US government in bailout loan to car maker

The US Treasury Department said tonight it will provide a $1.5bn loan to Chrysler LLC’s financing arm to be used for new vehicle loans in hopes of boosting sales and ultimately returning the car maker to profitability.

The US Treasury Department said tonight it will provide a $1.5bn loan to Chrysler LLC’s financing arm to be used for new vehicle loans in hopes of boosting sales and ultimately returning the car maker to profitability.

The Treasury said the new aid will be in addition to the $17.4bn in loans earmarked for both Chrysler and General Motors last month in an effort to buy time for the two companies to reorganise.

“This funding will better position us to withstand the current economic challenges until funding becomes available through more traditional commercial sources,” Thomas Gilman, Chrysler Financial’s vice chairman and chief executive, said in a statement.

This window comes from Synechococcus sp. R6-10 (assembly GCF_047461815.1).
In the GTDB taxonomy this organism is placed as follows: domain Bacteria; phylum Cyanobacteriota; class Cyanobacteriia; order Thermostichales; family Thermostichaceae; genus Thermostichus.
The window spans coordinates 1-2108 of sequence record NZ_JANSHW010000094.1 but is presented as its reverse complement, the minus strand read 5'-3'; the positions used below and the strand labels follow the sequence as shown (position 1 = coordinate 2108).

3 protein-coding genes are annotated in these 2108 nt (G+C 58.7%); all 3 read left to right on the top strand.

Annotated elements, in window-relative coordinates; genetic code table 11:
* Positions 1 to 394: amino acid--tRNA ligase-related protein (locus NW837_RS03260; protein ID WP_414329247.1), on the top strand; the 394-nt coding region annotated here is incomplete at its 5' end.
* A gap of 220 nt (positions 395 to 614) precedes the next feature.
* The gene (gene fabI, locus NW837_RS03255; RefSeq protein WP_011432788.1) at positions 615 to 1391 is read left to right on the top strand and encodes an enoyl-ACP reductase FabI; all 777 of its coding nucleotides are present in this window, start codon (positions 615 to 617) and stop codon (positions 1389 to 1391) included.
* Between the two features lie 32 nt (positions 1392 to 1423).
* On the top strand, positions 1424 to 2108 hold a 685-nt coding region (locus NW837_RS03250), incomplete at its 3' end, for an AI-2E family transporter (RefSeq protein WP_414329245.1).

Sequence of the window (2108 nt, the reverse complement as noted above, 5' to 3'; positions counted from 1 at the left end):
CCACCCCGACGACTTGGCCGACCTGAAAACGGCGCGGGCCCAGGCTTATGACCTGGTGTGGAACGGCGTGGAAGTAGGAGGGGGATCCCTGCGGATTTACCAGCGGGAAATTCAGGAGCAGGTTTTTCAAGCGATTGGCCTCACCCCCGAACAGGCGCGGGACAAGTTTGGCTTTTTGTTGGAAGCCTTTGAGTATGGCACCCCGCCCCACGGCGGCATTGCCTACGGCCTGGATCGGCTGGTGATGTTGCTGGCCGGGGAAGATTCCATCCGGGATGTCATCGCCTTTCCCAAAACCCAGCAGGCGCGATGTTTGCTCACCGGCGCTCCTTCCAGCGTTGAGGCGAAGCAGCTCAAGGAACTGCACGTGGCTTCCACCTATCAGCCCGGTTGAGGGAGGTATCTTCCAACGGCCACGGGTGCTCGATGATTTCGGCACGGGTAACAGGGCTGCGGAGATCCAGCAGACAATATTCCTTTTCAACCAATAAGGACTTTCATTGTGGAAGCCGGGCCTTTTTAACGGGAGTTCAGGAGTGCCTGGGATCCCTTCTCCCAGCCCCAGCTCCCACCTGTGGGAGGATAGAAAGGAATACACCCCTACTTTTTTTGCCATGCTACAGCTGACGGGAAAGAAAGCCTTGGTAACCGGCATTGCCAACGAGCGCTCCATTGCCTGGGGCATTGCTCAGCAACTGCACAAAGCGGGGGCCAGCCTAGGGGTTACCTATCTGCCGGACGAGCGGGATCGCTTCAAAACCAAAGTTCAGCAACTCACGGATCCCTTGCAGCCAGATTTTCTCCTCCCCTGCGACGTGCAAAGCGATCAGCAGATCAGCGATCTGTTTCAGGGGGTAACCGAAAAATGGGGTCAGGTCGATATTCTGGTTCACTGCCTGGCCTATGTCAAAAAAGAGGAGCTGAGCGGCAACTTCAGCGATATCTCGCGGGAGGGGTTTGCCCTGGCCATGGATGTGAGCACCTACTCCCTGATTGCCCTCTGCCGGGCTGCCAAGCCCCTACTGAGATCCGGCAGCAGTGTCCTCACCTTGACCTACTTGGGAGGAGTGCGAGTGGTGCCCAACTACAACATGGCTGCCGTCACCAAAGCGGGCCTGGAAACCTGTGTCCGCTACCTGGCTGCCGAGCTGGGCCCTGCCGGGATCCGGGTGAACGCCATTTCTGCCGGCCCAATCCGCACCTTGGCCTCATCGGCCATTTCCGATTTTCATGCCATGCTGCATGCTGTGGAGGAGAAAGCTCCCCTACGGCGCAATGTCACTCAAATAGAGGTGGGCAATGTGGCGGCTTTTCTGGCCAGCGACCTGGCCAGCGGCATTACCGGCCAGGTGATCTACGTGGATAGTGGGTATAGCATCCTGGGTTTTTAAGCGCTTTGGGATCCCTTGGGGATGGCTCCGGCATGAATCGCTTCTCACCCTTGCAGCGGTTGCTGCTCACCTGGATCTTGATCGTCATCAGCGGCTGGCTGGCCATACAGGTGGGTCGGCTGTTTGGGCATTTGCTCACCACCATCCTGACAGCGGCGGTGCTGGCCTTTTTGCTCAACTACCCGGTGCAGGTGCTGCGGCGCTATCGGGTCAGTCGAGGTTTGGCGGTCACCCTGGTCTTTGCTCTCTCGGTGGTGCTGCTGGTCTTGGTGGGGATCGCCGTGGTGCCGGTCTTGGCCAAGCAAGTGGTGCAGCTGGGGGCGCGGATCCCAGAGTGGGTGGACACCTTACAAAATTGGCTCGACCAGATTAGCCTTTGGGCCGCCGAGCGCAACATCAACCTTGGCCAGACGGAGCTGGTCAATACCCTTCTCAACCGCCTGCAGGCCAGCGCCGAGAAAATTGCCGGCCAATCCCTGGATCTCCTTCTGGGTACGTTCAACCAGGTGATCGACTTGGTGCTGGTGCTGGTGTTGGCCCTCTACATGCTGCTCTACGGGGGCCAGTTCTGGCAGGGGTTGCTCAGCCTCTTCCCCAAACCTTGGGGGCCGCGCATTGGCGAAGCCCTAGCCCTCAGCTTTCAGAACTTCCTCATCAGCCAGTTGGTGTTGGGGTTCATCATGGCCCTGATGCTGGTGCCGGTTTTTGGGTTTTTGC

The first 100 million dollars under the loan is expected to be available next week.

The terms require Chrysler to pay interest at a rate 1 percentage point higher than the one-month the London Interbank Offered Rate for the first year, increasing to 1.5 points above Libor for the remainder of the five-year term. At today’s Libor, that’s an initial rate of about 1.36 %.

A special purpose entity created by Chrysler Financial will also issue warrants to Treasury in the form of additional notes in an amount equal to 5% of the total size of the loan.

Battered Chrysler saw its sales plunge 53% last month, far worse than for GM or Ford Motor, and analysts have said it probably won’t survive the year as an independent company – despite the 4 billion-dollar loan it received from the US government. Chrysler had been counting on an additional 3 billion dollars in aid for Chrysler Financial.

The US government settled on 1.5 billion dollars after consulting with Chrysler Financial in recent weeks and getting an assessment of the company’s financial situation, said a government official who spoke on condition of anonymity because he wasn’t authorised to speak publicly about the transaction.

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